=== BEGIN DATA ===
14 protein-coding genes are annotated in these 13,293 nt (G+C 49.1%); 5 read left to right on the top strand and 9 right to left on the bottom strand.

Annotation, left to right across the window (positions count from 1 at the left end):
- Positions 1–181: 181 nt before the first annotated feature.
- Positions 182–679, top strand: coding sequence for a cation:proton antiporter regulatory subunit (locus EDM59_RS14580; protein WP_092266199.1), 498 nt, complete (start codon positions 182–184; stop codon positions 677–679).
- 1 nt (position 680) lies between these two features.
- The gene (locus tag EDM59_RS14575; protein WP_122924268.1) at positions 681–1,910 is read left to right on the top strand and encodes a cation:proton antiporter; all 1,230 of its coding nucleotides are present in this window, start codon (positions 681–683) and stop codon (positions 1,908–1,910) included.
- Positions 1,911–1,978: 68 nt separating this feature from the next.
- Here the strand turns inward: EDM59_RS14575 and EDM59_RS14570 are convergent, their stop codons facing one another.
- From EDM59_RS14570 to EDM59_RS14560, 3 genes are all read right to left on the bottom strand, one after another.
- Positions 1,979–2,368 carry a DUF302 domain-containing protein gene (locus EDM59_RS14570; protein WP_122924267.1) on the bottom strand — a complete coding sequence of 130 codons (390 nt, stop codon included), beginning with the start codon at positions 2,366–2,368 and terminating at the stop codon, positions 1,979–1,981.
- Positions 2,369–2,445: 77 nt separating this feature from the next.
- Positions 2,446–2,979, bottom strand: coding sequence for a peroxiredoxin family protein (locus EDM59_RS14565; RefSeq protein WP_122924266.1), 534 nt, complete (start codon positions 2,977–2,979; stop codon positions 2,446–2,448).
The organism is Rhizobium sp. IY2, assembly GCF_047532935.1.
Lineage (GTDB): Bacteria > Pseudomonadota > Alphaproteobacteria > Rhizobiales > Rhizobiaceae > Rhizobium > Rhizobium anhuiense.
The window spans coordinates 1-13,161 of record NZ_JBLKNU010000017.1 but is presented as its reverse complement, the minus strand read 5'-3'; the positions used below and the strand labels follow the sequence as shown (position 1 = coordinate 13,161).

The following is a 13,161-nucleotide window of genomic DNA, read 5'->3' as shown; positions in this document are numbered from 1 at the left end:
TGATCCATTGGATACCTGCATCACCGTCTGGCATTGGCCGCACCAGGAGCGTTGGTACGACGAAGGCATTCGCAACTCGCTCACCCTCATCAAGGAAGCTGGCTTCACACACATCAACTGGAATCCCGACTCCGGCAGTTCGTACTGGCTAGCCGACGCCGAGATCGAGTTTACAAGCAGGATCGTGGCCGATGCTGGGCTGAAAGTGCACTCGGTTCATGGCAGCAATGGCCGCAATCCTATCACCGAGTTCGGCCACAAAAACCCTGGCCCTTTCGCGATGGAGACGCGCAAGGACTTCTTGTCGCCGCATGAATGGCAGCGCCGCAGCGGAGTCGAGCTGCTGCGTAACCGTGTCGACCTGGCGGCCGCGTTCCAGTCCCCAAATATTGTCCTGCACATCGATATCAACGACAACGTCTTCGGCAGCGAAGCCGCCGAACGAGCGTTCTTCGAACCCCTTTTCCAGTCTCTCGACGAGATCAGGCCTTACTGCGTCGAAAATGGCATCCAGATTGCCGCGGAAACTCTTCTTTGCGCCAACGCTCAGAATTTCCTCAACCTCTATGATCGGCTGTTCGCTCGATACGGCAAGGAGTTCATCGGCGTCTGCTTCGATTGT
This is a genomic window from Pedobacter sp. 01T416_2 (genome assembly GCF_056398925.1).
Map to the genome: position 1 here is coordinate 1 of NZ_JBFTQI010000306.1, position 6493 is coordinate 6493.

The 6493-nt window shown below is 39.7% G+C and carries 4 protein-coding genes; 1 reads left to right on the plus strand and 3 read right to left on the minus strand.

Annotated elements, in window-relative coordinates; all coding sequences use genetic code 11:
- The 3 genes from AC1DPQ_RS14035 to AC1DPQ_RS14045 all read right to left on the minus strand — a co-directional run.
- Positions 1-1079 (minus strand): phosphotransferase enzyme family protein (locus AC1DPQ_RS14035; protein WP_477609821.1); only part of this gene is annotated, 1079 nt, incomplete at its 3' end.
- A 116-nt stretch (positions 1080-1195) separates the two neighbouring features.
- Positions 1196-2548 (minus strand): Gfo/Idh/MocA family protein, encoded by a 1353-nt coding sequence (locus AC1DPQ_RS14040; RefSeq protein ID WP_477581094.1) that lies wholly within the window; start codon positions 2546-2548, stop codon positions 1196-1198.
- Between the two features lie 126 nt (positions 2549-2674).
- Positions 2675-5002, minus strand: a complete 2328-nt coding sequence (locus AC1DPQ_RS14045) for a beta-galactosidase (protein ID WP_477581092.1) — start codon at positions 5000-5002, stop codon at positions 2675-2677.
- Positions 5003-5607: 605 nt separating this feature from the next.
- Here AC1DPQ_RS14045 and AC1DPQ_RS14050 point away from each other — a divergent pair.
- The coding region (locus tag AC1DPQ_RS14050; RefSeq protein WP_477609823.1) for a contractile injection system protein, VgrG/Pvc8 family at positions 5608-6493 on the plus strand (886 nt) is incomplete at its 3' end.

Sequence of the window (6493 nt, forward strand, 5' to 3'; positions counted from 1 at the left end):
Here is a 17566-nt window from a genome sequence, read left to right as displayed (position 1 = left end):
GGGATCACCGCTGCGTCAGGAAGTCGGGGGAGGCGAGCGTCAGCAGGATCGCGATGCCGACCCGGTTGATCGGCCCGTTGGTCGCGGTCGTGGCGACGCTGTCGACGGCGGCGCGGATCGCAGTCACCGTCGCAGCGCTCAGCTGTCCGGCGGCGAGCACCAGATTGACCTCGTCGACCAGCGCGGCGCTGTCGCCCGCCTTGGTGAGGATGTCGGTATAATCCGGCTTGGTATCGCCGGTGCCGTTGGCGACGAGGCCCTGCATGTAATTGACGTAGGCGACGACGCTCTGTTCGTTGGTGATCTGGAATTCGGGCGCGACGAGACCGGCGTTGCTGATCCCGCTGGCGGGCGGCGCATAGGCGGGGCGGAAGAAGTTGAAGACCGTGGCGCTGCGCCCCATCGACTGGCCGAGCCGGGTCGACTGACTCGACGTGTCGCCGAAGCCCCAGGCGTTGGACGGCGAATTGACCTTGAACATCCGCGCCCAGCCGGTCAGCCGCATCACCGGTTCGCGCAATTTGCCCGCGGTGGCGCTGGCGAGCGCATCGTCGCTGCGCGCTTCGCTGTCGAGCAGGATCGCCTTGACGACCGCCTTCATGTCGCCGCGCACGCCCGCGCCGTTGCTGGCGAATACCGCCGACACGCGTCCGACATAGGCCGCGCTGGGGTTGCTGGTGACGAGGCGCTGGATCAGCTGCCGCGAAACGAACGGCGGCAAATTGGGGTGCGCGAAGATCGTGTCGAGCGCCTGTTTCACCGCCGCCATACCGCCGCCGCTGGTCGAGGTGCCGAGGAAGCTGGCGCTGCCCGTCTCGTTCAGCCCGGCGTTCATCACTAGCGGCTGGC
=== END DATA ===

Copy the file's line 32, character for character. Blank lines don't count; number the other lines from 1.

Here is a 17566-nt window from a genome sequence, read left to right as displayed (position 1 = left end):